The innovative rail improvement plan, HS2, is expected transform the future of travel.

HS2 will offer faster journeys across the country, emitting 17 times less carbon than the equivalent domestic flight and seven times less carbon than the equivalent car journey.

While impressive, the government have been accused of a “betrayal of trust” for scaling back railway plans for the north in a bid to cut costs.

For example, the high-speed line was due to be extended from the West Midlands to Leeds, but HS2 will now only be built as far as a new East Midlands Parkway station, around six miles south-west of Nottingham. That means London-Leeds journey times will be one hour and 53 minutes, some 32 minutes longer than planned.

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Here’s everything we know so far:

What is HS2?

HS2 is a new high-speed railway service that will link up London, Midlands, the North and Scotland. It will serve over 25 stations, connecting approximately 30 million people. It is expected to cost around £96bn.

By building a new railway line, HS2 will be placed on their own dedicated tracks. Slower, local trains will co-exist on existing lines to make room for commuter trains.

What are the plans?

The construction of HS2 will be split into three phases – Phase One linking London and the West Midlands; Phase 2a linking the West Midlands and the North via Crewe; and Phase 2b completing the railway to Manchester and Leeds.

But the Government’s latest rail announcement is a significant shift away from previous plans and recommendations.

The high-speed line was due to be extended from the West Midlands to Leeds. This would have cut journey times between London and Leeds to one hour and 21 minutes.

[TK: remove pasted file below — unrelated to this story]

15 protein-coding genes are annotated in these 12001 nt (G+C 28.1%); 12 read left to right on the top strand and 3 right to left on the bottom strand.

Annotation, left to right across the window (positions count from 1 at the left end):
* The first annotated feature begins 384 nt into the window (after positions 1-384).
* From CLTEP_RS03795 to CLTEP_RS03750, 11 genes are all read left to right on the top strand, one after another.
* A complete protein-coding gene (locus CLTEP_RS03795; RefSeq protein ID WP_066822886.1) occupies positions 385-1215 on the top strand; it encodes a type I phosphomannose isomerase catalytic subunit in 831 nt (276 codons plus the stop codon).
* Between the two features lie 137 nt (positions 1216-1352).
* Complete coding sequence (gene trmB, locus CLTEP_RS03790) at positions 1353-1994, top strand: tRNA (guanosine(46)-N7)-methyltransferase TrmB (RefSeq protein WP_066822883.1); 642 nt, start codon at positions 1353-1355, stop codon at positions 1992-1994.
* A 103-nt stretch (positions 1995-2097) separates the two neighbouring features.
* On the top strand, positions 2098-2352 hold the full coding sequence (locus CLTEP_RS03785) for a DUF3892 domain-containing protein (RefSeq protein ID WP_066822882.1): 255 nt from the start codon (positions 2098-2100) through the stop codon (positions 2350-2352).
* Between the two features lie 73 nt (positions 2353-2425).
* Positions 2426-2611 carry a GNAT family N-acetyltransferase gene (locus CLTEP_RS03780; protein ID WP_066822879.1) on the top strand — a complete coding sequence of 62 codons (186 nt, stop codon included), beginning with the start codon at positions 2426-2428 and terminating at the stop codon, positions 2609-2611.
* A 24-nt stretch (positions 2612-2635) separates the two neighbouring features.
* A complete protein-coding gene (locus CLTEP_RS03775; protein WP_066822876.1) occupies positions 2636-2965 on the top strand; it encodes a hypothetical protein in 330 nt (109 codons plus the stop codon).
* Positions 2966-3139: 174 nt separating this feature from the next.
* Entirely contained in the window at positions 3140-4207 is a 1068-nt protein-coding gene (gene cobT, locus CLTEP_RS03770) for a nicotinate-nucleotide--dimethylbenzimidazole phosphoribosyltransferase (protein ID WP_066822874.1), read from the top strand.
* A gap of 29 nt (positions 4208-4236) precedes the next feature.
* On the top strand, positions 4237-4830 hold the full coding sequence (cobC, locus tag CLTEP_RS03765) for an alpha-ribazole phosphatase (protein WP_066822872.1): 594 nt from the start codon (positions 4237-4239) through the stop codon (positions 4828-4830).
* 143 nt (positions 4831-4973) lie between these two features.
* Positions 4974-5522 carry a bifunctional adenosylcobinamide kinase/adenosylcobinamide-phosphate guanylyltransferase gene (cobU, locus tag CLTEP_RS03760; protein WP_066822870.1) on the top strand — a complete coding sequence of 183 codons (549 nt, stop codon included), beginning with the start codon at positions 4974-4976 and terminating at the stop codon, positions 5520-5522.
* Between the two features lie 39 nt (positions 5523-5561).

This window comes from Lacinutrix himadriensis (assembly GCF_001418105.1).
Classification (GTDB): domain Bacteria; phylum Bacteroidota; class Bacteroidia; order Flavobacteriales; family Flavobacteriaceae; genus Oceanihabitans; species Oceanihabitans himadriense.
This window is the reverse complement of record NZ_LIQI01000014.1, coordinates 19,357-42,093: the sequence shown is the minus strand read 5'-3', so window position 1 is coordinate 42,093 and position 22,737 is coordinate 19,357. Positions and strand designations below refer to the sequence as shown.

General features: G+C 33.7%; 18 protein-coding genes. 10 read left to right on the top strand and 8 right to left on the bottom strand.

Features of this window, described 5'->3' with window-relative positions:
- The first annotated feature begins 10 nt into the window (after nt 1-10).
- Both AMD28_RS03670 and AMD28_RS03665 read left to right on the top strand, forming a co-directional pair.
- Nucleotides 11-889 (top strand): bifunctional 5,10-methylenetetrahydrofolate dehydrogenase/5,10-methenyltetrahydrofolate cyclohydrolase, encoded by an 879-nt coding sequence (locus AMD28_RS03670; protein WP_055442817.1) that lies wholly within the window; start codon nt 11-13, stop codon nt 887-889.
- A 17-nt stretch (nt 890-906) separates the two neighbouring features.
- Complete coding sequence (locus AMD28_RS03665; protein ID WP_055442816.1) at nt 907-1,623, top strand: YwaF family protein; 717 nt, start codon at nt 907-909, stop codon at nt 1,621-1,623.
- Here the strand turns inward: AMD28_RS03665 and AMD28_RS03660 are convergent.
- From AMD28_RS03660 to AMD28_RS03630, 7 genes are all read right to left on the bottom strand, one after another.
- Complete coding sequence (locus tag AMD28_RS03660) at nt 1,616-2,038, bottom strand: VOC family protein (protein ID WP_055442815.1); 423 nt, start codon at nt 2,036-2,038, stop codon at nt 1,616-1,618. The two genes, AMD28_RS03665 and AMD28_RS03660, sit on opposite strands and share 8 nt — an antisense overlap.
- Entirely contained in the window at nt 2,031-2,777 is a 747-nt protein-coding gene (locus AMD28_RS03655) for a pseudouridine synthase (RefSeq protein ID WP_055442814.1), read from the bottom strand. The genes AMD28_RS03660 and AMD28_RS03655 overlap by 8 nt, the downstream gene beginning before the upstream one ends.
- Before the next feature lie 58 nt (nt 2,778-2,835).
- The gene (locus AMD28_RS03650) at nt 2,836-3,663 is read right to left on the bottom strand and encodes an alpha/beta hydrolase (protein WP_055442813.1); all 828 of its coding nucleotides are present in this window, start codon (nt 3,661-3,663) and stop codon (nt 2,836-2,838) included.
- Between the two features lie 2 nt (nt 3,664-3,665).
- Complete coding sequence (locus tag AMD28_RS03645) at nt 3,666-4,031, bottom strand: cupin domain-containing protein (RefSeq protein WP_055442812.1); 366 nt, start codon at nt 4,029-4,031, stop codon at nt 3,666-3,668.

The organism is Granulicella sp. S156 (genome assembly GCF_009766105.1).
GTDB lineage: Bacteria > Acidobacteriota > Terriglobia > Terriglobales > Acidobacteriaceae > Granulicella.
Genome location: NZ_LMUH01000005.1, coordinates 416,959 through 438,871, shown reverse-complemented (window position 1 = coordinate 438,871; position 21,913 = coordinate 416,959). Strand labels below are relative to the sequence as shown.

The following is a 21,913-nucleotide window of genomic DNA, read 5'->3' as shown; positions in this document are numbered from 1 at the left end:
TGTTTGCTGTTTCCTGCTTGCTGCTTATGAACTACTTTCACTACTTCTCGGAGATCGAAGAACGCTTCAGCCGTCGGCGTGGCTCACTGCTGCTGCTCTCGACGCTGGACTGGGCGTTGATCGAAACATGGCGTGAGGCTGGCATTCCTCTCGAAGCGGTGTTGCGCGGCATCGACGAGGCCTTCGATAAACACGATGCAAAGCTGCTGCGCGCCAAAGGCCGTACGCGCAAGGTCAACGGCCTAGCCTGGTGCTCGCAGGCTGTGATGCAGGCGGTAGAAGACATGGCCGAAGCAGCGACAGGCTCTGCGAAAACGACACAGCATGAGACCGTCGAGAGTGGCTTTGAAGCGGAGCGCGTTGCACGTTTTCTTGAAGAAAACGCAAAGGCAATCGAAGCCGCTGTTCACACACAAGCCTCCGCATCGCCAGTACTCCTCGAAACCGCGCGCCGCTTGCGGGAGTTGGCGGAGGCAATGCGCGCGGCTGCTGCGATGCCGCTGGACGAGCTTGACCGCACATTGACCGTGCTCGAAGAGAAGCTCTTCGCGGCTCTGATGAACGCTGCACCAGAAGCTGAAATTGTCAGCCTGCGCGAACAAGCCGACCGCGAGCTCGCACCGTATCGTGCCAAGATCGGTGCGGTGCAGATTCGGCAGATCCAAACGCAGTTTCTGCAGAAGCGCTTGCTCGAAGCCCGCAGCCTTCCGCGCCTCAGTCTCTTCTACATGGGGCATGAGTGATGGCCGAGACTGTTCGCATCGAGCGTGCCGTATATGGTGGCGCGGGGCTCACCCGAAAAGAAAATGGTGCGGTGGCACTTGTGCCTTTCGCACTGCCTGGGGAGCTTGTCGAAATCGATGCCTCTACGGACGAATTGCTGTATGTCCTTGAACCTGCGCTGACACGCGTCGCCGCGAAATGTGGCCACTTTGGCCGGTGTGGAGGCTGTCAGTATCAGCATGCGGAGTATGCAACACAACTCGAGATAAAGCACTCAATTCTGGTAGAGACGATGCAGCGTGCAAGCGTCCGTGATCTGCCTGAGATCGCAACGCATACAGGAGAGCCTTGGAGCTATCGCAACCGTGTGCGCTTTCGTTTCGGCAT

But HS2 will now only be built as far as a new East Midlands Parkway station, around six miles south-west of Nottingham. That means London-Leeds journey times will be one hour and 53 minutes, some 32 minutes longer than planned.

Meanwhile, it was announced HS2 trains will run directly into central Nottingham and Derby, cutting London journey times to 58 minutes.

Following backlash over the scaling back of railway plans for the North, Boris Johnson has since insisted the government will investigate ways of extending HS2 to Leeds.

Johnson wrote: “HS2 will come to Sheffield, meaning a trip to or from London will take just one hour 27 minutes – precisely the same as under the old HS2 plans.

“We’ll look at how to get HS2 to Leeds too, with a new study on the best way to make it happen.

“But high-speed rail is grindingly slow to build. Under the original blueprint, first drawn up more than a decade ago, Yorkshire would have not have seen the benefits of our investment until at least the 2040s.

“Levelling up can’t wait that long. And towns like Wakefield, Doncaster, Dewsbury and Huddersfield would have suffered as trains were taken off the existing main lines.”

How will people benefit from HS2?

Once complete, HS2 said it “will significantly improve connectivity in the North and Midlands and will also integrate the existing network serving stations into Scotland, creating 500,000 extra jobs and 90,000 homes around HS2 stations.”

The three main benefits are said to be:

  • Capacity - Freeing up more space for commuter and freight services and relieving overcrowding.
  • Connectivity - Being a new and improved link between cities to “level up” the country.
  • Carbon - HS2 will be the low carbon option for long-distance travel, emitting 17 times less carbon than the equivalent domestic flight and seven times less carbon than the equivalent car journey.

What have people said ahead of the revised plans?

Former Housing Secretary Robert Jenrick, the Tory MP for Newark in Nottinghamshire, concurred, telling the programme: “I think if NPR doesn’t go ahead, there will be legitimate disappointment because I think that in the long run will be a false economy for the Midlands and the North together.”

Naz Shah, Labour MP for Bradford West, has accused Mr Johnson of “pulling the whole damn rug from under our feet and ripping up the floor behind him”.

The Government-commissioned Oakervee Review warned in 2018 that the final bill for the entire Y-shaped network of HS2 could reach £106 billion.

Click here for more information on HS2.

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